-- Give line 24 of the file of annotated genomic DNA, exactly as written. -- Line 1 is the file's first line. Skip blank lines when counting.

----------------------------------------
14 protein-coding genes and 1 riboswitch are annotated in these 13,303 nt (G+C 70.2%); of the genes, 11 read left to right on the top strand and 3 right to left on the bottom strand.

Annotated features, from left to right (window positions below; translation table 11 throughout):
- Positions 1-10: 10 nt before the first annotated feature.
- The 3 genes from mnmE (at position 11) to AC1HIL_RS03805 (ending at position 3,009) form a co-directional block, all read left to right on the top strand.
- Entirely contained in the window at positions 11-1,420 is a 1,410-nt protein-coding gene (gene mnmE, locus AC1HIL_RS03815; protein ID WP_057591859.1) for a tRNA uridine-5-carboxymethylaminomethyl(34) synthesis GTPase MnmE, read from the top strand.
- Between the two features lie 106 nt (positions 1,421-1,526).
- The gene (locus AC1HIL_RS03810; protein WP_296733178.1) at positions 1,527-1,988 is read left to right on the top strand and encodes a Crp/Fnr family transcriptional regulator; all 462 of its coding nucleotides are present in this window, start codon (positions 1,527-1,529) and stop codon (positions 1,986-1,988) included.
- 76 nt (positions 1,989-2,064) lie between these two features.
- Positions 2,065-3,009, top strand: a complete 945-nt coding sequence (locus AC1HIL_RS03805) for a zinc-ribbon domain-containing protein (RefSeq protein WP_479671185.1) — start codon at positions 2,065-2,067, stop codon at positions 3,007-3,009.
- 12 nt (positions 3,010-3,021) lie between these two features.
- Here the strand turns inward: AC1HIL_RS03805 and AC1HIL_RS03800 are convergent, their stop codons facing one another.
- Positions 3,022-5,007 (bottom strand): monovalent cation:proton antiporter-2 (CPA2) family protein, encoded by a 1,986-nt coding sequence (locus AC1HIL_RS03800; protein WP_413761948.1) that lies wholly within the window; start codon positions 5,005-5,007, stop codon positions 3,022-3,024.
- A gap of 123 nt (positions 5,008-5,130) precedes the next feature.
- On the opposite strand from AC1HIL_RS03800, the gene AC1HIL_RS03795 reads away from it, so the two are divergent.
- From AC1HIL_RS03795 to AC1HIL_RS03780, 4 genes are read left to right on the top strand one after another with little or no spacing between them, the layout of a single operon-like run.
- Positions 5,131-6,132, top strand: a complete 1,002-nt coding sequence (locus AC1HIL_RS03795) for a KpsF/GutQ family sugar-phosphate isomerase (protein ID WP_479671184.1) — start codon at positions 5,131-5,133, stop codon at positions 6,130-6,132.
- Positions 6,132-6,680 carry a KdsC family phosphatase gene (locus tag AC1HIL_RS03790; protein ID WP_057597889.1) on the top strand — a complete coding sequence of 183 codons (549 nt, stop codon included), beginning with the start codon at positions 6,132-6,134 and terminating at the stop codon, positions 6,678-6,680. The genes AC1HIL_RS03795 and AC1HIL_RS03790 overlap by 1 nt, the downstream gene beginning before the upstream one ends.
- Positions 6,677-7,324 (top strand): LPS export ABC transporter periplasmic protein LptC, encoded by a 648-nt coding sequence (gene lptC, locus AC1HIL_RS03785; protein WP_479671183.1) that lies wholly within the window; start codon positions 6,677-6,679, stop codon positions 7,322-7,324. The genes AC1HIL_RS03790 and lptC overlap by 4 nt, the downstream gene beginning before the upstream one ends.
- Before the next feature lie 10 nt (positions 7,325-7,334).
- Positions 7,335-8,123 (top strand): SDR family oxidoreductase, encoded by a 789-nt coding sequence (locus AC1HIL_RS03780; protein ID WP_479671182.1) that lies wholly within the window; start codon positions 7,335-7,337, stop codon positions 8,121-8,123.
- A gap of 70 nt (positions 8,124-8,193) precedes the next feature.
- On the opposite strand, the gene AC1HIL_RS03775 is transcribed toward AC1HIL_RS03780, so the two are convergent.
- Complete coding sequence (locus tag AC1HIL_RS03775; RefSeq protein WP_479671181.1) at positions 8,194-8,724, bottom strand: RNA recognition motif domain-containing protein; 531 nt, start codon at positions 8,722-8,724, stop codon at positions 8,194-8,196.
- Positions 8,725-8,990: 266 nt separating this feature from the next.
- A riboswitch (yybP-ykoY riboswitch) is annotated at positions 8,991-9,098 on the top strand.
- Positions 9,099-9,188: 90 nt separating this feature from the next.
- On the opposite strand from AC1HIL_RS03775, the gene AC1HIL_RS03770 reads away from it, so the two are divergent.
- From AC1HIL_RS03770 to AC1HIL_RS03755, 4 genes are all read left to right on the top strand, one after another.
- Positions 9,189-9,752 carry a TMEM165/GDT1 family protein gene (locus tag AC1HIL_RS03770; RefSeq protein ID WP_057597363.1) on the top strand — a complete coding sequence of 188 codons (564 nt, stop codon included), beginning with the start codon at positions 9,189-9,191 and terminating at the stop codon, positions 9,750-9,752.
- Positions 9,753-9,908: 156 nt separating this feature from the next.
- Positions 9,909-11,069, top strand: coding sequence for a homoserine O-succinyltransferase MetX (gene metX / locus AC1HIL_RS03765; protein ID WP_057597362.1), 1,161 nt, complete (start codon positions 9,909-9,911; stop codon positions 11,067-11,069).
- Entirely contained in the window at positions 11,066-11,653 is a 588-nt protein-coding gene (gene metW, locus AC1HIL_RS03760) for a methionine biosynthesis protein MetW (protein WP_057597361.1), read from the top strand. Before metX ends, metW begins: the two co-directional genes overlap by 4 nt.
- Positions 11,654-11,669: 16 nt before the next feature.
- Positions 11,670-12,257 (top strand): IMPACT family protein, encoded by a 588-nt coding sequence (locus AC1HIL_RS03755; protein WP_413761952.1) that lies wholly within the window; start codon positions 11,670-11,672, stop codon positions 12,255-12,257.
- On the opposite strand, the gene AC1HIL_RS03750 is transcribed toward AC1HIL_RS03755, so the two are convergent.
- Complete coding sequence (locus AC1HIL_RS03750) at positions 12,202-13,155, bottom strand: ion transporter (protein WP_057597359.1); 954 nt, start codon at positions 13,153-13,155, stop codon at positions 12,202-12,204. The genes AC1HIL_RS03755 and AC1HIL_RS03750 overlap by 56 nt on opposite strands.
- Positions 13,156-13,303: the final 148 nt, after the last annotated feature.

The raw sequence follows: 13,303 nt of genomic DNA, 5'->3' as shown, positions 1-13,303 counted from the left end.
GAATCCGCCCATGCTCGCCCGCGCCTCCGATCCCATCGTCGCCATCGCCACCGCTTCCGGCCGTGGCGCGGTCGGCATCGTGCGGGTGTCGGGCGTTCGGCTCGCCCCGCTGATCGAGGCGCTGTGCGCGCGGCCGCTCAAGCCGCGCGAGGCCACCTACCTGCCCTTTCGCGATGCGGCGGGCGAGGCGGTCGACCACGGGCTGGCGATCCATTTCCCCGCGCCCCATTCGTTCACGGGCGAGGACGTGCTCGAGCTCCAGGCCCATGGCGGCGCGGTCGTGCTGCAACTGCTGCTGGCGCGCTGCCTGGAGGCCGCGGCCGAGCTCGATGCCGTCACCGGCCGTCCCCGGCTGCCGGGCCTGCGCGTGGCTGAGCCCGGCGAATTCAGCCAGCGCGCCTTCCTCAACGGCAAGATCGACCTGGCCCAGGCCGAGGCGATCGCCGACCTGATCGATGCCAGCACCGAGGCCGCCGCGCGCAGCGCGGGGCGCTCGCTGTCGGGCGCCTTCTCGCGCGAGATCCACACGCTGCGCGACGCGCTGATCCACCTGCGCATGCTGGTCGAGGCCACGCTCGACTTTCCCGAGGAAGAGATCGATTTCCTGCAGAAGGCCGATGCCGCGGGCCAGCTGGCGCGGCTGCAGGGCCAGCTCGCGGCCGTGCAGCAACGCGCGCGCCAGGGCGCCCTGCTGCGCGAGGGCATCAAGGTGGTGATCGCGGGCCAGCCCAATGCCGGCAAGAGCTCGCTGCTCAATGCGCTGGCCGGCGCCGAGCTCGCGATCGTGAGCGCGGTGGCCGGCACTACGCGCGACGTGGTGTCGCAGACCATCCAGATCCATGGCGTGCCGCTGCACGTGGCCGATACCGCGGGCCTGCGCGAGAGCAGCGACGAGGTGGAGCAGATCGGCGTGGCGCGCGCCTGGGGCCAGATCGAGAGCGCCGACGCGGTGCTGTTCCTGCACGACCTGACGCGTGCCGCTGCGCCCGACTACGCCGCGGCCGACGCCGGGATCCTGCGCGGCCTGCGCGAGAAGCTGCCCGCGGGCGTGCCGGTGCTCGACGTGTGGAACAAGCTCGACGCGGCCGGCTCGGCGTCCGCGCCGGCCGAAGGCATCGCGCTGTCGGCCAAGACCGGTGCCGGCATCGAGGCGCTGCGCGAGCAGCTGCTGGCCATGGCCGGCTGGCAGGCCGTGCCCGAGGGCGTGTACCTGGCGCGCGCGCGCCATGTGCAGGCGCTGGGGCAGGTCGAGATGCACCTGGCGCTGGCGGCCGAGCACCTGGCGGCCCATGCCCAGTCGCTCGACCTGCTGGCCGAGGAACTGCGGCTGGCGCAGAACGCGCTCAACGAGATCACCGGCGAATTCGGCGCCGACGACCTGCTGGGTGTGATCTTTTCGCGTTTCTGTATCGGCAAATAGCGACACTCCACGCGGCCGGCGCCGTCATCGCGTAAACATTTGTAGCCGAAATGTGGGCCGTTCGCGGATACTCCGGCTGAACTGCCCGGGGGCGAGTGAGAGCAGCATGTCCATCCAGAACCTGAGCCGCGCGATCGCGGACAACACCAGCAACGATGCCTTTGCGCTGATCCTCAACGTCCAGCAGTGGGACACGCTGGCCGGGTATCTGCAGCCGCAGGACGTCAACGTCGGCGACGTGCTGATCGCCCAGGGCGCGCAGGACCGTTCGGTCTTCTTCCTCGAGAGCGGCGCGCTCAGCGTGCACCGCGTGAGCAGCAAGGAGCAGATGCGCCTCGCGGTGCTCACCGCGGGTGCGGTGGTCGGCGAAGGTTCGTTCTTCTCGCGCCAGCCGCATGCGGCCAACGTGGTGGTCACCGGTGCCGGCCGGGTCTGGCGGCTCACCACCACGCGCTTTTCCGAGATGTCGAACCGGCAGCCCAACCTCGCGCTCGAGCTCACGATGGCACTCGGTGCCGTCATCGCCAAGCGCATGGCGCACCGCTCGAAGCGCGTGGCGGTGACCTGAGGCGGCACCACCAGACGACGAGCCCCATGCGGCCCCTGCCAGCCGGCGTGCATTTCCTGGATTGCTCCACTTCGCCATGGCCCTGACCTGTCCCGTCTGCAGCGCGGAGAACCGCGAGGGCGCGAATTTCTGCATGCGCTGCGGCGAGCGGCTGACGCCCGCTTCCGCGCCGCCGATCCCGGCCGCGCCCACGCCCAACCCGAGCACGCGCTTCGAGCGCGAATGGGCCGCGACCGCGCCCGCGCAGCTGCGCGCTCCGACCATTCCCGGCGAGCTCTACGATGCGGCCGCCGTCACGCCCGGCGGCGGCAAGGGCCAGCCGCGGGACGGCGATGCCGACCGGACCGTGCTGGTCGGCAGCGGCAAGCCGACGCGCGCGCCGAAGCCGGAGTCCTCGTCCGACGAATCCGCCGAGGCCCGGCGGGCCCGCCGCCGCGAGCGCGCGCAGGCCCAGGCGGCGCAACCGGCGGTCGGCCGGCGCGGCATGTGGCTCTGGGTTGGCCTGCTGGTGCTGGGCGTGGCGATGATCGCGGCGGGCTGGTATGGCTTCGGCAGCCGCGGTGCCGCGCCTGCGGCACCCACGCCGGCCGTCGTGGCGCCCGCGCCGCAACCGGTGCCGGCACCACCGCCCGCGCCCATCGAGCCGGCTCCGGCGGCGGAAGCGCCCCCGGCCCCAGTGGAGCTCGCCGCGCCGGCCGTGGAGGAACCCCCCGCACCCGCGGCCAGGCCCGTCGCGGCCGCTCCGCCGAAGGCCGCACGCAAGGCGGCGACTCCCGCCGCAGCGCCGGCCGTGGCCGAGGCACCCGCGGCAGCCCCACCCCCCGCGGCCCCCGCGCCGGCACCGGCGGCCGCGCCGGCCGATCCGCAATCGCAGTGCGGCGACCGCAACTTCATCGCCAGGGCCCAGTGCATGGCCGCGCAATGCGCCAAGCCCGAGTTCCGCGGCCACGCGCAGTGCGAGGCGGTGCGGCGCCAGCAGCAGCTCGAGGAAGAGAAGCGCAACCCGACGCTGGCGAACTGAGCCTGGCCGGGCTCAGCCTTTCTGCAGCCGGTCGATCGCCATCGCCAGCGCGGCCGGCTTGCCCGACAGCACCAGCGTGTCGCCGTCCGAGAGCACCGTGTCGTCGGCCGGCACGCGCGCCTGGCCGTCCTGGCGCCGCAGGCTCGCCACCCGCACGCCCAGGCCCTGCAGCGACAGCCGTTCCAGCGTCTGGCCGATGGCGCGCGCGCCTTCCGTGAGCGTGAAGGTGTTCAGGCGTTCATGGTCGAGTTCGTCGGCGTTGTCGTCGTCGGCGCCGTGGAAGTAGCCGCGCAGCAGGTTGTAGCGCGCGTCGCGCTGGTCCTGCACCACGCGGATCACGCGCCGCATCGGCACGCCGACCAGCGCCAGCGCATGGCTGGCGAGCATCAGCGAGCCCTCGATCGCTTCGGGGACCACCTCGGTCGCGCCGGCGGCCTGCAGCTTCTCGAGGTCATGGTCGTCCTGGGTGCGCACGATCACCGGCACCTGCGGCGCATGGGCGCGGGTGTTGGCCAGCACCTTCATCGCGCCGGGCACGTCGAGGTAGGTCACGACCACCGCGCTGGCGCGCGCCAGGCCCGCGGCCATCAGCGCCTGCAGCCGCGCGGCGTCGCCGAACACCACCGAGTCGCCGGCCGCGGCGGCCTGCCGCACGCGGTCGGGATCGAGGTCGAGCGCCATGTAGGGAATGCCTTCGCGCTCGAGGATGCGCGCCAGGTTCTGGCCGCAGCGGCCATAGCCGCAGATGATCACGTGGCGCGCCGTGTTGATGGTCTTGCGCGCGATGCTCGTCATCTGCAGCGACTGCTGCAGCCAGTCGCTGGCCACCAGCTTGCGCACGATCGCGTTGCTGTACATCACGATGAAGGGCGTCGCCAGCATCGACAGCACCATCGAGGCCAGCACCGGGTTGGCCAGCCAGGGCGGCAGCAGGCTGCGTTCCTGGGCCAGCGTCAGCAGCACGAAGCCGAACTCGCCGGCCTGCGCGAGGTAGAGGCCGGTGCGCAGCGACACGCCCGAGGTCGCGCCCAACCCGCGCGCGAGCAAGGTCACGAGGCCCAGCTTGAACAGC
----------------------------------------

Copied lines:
- Positions 8,725-8,990: 266 nt separating this feature from the next.